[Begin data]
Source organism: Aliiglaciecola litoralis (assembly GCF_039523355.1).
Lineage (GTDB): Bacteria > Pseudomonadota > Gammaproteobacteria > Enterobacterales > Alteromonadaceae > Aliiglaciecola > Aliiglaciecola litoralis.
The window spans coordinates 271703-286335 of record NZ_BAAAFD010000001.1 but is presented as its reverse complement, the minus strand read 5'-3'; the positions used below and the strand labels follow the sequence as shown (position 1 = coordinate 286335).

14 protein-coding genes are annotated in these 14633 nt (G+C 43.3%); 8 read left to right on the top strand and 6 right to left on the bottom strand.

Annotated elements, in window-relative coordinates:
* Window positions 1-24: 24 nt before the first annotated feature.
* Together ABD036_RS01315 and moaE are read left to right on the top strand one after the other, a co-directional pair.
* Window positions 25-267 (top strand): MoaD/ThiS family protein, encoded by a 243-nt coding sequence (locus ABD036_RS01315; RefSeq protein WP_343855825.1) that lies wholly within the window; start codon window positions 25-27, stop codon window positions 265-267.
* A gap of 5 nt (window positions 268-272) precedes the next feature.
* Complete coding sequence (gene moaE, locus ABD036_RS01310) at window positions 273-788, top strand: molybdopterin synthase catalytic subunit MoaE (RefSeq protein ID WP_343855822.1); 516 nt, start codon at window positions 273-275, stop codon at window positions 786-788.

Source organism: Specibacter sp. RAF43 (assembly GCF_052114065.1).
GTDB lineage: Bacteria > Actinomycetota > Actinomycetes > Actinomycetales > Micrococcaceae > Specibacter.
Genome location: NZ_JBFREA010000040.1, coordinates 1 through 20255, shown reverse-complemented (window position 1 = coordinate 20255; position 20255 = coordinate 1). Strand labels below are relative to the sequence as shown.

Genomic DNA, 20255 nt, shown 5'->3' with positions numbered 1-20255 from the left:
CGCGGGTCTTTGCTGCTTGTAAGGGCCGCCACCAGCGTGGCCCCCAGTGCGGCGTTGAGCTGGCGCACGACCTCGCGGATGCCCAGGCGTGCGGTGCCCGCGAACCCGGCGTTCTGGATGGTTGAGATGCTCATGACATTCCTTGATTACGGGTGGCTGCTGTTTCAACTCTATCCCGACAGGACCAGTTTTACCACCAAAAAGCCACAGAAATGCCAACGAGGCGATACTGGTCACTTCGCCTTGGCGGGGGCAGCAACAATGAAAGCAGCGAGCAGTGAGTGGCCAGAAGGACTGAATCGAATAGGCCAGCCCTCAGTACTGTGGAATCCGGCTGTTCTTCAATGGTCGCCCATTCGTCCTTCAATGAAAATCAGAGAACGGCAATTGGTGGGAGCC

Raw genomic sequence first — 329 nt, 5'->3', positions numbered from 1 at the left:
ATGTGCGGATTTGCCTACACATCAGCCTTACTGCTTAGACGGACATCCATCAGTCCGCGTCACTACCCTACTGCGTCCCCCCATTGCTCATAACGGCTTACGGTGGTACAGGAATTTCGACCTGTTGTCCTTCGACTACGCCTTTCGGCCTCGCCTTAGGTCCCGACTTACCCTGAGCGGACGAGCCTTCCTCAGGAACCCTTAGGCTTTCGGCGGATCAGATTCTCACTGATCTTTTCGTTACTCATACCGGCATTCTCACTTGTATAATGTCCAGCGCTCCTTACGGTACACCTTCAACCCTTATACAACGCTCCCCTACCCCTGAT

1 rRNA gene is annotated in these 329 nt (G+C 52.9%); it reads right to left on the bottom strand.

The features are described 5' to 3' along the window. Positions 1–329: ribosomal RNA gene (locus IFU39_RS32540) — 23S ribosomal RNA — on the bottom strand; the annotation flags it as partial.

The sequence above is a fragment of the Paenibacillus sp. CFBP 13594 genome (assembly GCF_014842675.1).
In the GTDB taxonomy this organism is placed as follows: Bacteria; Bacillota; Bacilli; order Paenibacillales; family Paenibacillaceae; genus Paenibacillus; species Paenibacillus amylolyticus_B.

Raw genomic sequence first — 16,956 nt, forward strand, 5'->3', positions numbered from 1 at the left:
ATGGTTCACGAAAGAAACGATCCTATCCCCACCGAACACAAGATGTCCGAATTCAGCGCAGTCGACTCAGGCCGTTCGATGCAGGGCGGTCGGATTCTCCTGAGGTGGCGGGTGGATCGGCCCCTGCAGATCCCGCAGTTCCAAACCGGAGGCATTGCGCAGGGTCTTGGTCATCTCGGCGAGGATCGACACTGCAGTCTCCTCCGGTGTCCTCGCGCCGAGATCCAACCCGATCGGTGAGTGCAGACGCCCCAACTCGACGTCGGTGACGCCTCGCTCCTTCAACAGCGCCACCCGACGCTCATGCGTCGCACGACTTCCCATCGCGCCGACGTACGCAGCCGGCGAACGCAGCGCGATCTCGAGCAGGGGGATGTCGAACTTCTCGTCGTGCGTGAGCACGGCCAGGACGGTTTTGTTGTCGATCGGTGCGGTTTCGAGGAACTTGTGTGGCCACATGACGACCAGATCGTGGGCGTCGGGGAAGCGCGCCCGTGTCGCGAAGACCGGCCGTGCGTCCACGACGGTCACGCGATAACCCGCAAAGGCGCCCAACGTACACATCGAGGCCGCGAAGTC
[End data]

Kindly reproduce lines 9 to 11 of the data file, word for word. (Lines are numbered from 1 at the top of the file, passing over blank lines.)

* A gap of 5 nt (window positions 268-272) precedes the next feature.
* Complete coding sequence (gene moaE, locus ABD036_RS01310) at window positions 273-788, top strand: molybdopterin synthase catalytic subunit MoaE (RefSeq protein ID WP_343855822.1); 516 nt, start codon at window positions 273-275, stop codon at window positions 786-788.

Source organism: Specibacter sp. RAF43 (assembly GCF_052114065.1).